Hundreds of anti-extradition protesters yesterday took their fight to Beijing's Liaison Office in the western part of Hong Kong island, Sheung Wan and Central, in a violent showdown with riot police who fired tear gas and rubber bullets to disperse the crowd.
The protesters arrived at the office at 7pm, sprayed graffiti on the walls, defaced the office's plaque and threw eggs at the building.
Despite repeated police warnings, they moved slowly away from the Liaison Office towards Sheung Wan and Central. The police fired rounds of tear gas and later, rubber bullets, in a bid to disperse the group that refused to leave Sheung Wan, near Shun Tak Centre. Details are not available as to the number of injured or arrested.
A spokesman for the Liaison Office strongly condemned protesters who vandalised the building and defaced the national emblem, saying the actions were a direct challenge to national sovereignty.
Former Hong Kong leader Leung Chun Ying, now a vice-chairman of Beijing's top advisory body, the Chinese People's Political Consultative Conference, also condemned the protesters, calling them mobs who must be punished by the law.
It was the seventh consecutive weekend of protests in Hong Kong and another that has ended in violent clashes. Tens of thousands of people marched in the afternoon to protest against a contentious extradition Bill that has been suspended indefinitely.
The Civil Human Rights Front, which organised yesterday's march, said 430,000 people took part, while police pegged it at 138,000.
Protesters, who are angry at what they say is China's erosion of the city's cherished freedoms, later took out their anger on the Liaison Office in the Sai Ying Pun district.
They threw black paint at the Chinese national emblem, sprayed CCTV cameras with paint and called for Liaison Office chief Wang Zhimin to come out.
It's like Hong Kong doesn't have a government now, with the Liaison Office controlling matters and supporting (Chief Executive) Carrie Lam in whatever she does.
A PROTESTER WHO WANTED TO BE KNOWN ONLY AS TOMMY
A protester who wanted to be known only as Tommy, 25, said the Hong Kong government "is non-existent", even after so many citizens voiced different opinions every day.
"It's like Hong Kong doesn't have a government now, with the Liaison Office controlling matters and supporting (Chief Executive) Carrie Lam in whatever she does."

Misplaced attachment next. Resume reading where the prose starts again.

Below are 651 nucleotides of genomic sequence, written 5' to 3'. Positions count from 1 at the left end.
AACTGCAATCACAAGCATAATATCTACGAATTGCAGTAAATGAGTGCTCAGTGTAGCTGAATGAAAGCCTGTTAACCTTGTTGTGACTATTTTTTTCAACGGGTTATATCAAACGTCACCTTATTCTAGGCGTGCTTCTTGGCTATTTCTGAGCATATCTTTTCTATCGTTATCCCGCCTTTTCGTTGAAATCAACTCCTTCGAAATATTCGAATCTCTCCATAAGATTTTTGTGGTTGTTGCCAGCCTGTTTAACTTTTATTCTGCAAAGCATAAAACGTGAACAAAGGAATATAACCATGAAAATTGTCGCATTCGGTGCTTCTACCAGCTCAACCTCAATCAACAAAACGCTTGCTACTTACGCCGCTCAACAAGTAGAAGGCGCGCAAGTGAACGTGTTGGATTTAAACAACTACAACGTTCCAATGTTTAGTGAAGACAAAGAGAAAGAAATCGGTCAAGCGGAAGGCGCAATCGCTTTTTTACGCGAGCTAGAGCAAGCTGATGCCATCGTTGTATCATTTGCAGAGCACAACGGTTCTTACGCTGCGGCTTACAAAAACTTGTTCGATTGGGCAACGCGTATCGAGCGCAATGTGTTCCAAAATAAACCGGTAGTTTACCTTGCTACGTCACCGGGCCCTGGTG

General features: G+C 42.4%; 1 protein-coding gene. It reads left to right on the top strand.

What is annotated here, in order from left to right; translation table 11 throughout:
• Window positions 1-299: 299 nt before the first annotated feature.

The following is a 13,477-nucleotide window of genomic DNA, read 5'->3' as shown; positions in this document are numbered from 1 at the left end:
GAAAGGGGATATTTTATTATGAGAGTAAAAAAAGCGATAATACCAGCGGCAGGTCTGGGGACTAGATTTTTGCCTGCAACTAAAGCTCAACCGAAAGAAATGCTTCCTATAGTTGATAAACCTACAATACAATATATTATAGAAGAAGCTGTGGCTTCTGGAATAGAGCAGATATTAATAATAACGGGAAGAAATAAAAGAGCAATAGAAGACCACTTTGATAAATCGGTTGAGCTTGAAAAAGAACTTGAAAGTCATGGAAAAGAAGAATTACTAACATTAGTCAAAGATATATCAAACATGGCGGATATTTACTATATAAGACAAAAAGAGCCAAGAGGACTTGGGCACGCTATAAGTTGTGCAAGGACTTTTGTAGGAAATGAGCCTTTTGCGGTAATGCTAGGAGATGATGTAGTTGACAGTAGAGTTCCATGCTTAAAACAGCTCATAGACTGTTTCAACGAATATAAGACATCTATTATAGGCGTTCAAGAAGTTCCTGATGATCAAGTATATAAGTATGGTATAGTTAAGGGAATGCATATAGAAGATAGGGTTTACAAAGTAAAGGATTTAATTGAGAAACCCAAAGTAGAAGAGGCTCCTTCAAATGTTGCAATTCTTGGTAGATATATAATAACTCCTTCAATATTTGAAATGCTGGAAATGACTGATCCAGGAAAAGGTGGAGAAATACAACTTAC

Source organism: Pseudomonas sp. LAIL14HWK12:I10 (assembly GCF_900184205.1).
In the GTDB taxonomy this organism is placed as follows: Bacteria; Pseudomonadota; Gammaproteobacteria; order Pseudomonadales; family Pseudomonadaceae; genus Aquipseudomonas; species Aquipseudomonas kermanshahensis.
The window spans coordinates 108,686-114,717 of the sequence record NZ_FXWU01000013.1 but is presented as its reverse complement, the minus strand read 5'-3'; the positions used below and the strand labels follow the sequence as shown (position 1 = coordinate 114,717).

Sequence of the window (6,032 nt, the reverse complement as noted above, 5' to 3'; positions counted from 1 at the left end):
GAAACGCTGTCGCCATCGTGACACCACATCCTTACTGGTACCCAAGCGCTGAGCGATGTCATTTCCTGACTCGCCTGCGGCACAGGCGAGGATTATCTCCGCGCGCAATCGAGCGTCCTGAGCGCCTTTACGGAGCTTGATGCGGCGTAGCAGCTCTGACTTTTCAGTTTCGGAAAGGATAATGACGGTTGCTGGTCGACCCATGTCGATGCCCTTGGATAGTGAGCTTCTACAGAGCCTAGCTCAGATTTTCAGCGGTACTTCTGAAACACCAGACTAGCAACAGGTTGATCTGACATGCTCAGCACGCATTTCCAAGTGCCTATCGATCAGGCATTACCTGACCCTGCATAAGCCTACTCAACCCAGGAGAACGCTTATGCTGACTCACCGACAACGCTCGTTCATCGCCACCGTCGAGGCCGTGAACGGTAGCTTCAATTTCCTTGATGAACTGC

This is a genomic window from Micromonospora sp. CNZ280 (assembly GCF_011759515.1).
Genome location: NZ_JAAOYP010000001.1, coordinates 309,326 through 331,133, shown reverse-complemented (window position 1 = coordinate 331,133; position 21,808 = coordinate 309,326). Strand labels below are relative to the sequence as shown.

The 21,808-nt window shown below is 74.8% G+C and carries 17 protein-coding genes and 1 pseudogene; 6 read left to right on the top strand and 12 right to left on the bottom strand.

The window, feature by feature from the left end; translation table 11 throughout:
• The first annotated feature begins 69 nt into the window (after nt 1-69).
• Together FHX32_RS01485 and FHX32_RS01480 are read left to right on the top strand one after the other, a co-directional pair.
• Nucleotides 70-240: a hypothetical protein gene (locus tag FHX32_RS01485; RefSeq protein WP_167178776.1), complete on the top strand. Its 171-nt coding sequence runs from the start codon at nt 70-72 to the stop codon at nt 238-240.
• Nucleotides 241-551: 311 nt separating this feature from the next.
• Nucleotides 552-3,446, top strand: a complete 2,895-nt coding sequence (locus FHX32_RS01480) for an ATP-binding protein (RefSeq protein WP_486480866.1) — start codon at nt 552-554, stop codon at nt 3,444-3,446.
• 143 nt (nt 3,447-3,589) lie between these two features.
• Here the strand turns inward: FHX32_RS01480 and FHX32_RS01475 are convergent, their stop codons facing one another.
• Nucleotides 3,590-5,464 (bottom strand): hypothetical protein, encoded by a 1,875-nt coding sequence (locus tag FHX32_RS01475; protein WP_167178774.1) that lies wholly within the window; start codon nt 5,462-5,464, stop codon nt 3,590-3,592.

Asked if he was afraid, Tommy said with a laugh: "I'm not afraid of dying. Why would we be? Hong Kong is already dead."
Following the rally, a group gathered outside the Wan Chai police headquarters, as a second, even bigger, group moved towards the government headquarters in Admiralty while a third massed outside the Liaison Office.
The police had kept a low profile until the Liaison Office was vandalised.
In anticipation of possible clashes, the government and police headquarters were in lockdown, surrounded by huge water-filled plastic barricades.
Some protesters have been calling for an escalation of demonstrations throughout the week - with plenty of instructions on escape routes, supplies to take, things to wear, what to say if they are arrested and how to minimise injuries.
The protests were sparked by Mrs Lam's move to amend existing legislation so as to allow Hong Kong to send suspects to other jurisdictions, including mainland China, to stand trial.
The unpopular Bill has triggered weeks of protests, several of which ended in violence.
Protesters have vowed to press on with the rallies until the government gives in to their five conditions. These are to: fully withdraw the Bill; release all those arrested so far; have a truly independent inquiry into allegations of police brutality; drop the label that the June 12 protest was a "riot"; and to implement universal suffrage.